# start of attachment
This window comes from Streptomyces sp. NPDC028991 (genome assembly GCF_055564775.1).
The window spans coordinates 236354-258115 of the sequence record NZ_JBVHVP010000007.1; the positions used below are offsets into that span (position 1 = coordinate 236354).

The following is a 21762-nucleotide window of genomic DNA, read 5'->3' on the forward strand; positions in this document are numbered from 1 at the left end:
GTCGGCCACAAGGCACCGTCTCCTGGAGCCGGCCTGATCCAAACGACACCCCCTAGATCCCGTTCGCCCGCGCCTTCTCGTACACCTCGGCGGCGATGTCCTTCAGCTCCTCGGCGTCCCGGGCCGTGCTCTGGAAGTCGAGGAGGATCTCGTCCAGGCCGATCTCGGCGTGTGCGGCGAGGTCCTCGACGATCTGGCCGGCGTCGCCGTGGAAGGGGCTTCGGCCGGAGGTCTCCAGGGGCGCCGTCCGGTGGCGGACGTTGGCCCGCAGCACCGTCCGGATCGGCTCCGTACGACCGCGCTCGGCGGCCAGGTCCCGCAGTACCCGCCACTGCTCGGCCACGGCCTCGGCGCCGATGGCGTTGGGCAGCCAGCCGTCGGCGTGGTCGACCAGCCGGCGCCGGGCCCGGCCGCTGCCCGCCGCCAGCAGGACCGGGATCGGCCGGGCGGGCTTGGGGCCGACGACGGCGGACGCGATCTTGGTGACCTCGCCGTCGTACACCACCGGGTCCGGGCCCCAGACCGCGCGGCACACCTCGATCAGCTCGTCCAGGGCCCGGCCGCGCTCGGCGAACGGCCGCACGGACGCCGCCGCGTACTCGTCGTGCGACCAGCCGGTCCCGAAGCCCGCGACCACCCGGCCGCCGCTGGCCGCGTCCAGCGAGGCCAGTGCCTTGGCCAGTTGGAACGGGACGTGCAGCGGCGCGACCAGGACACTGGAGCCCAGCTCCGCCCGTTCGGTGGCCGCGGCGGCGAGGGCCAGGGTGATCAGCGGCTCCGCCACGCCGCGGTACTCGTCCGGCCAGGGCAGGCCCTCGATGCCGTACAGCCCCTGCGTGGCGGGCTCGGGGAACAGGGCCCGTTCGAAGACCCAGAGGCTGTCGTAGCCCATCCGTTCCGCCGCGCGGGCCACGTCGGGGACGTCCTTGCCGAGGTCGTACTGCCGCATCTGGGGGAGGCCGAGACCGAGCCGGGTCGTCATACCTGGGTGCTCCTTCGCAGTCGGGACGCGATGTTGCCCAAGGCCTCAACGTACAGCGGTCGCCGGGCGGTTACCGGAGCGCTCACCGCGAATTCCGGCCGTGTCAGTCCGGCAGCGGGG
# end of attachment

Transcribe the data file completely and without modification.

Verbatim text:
This window comes from Streptomyces sp. NPDC028991 (genome assembly GCF_055564775.1).
The window spans coordinates 236354-258115 of the sequence record NZ_JBVHVP010000007.1; the positions used below are offsets into that span (position 1 = coordinate 236354).

The following is a 21762-nucleotide window of genomic DNA, read 5'->3' on the forward strand; positions in this document are numbered from 1 at the left end:
GTCGGCCACAAGGCACCGTCTCCTGGAGCCGGCCTGATCCAAACGACACCCCCTAGATCCCGTTCGCCCGCGCCTTCTCGTACACCTCGGCGGCGATGTCCTTCAGCTCCTCGGCGTCCCGGGCCGTGCTCTGGAAGTCGAGGAGGATCTCGTCCAGGCCGATCTCGGCGTGTGCGGCGAGGTCCTCGACGATCTGGCCGGCGTCGCCGTGGAAGGGGCTTCGGCCGGAGGTCTCCAGGGGCGCCGTCCGGTGGCGGACGTTGGCCCGCAGCACCGTCCGGATCGGCTCCGTACGACCGCGCTCGGCGGCCAGGTCCCGCAGTACCCGCCACTGCTCGGCCACGGCCTCGGCGCCGATGGCGTTGGGCAGCCAGCCGTCGGCGTGGTCGACCAGCCGGCGCCGGGCCCGGCCGCTGCCCGCCGCCAGCAGGACCGGGATCGGCCGGGCGGGCTTGGGGCCGACGACGGCGGACGCGATCTTGGTGACCTCGCCGTCGTACACCACCGGGTCCGGGCCCCAGACCGCGCGGCACACCTCGATCAGCTCGTCCAGGGCCCGGCCGCGCTCGGCGAACGGCCGCACGGACGCCGCCGCGTACTCGTCGTGCGACCAGCCGGTCCCGAAGCCCGCGACCACCCGGCCGCCGCTGGCCGCGTCCAGCGAGGCCAGTGCCTTGGCCAGTTGGAACGGGACGTGCAGCGGCGCGACCAGGACACTGGAGCCCAGCTCCGCCCGTTCGGTGGCCGCGGCGGCGAGGGCCAGGGTGATCAGCGGCTCCGCCACGCCGCGGTACTCGTCCGGCCAGGGCAGGCCCTCGATGCCGTACAGCCCCTGCGTGGCGGGCTCGGGGAACAGGGCCCGTTCGAAGACCCAGAGGCTGTCGTAGCCCATCCGTTCCGCCGCGCGGGCCACGTCGGGGACGTCCTTGCCGAGGTCGTACTGCCGCATCTGGGGGAGGCCGAGACCGAGCCGGGTCGTCATACCTGGGTGCTCCTTCGCAGTCGGGACGCGATGTTGCCCAAGGCCTCAACGTACAGCGGTCGCCGGGCGGTTACCGGAGCGCTCACCGCGAATTCCGGCCGTGTCAGTCCGGCAGCGGGG